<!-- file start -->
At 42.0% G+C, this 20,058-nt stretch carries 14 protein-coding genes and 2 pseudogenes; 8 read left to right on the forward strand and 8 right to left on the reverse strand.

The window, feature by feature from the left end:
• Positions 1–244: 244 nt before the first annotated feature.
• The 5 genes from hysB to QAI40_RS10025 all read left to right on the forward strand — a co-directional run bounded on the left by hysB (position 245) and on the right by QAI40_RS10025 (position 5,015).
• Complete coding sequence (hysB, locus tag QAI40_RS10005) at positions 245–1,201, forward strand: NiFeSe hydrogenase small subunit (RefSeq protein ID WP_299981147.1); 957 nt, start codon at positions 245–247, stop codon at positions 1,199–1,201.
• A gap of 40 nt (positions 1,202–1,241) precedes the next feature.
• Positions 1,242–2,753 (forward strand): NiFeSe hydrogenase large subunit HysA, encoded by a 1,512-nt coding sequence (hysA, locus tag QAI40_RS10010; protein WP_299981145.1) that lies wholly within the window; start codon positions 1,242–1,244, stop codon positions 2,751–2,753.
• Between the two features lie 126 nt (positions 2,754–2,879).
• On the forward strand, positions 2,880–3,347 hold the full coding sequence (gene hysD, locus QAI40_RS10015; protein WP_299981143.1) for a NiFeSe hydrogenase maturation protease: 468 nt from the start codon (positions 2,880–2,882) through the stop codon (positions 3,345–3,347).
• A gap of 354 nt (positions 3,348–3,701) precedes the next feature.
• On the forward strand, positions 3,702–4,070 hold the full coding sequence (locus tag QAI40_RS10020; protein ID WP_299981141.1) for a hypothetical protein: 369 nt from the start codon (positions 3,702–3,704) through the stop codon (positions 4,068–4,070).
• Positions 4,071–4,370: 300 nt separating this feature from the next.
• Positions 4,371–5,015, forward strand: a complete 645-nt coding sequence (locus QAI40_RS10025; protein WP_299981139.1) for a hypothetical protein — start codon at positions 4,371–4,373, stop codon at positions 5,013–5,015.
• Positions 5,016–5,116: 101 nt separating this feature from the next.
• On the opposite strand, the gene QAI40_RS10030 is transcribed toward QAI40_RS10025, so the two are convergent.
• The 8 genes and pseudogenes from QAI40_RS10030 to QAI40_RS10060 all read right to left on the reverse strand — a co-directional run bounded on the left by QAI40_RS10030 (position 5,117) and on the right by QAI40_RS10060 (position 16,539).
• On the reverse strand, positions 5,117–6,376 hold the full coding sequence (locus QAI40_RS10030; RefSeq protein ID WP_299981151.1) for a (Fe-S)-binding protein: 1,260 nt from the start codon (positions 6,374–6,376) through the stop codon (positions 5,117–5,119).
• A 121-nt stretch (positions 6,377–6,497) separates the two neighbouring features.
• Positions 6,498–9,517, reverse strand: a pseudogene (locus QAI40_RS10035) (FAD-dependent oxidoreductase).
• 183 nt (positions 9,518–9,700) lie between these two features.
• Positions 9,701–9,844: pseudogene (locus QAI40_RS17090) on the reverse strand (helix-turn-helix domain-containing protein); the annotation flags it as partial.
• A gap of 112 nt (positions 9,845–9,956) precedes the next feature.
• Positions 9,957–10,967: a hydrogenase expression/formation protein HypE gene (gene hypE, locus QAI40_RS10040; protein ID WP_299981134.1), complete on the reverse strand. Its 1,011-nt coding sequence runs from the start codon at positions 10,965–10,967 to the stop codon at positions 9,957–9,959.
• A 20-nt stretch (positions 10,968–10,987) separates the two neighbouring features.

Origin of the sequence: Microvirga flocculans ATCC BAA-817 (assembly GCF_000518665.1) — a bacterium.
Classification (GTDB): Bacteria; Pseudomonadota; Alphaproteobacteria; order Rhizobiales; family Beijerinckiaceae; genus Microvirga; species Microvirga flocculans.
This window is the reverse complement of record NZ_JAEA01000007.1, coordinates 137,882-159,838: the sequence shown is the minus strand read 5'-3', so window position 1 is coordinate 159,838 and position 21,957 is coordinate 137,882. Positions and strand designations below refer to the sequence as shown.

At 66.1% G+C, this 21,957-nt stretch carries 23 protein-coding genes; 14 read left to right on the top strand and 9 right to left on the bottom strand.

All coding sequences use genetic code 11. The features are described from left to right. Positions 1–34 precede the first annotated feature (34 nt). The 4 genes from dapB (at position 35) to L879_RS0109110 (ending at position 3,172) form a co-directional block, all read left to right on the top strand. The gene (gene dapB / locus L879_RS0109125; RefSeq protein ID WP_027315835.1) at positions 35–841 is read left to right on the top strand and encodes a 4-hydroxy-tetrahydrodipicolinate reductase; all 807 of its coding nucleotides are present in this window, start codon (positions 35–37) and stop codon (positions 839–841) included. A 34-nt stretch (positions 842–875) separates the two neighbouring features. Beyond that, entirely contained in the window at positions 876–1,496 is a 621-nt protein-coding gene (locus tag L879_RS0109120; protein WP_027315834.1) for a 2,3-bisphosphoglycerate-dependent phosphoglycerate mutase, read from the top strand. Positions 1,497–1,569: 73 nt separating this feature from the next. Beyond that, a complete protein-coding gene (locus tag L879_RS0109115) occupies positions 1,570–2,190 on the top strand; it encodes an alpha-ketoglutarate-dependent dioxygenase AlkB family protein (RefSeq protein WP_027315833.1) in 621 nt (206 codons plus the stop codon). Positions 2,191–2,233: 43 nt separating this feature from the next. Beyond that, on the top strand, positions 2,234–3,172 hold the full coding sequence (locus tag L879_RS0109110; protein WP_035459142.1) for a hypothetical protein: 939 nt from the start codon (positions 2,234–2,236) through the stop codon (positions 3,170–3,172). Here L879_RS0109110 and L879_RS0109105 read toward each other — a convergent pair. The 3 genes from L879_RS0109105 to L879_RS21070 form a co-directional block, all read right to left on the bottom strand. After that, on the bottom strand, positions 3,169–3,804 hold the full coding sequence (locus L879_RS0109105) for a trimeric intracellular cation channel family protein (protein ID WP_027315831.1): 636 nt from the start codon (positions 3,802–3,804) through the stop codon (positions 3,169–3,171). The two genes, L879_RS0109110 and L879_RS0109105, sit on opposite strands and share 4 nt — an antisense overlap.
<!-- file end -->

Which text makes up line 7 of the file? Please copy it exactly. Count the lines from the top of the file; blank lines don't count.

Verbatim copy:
• Positions 1,242–2,753 (forward strand): NiFeSe hydrogenase large subunit HysA, encoded by a 1,512-nt coding sequence (hysA, locus tag QAI40_RS10010; protein WP_299981145.1) that lies wholly within the window; start codon positions 1,242–1,244, stop codon positions 2,751–2,753.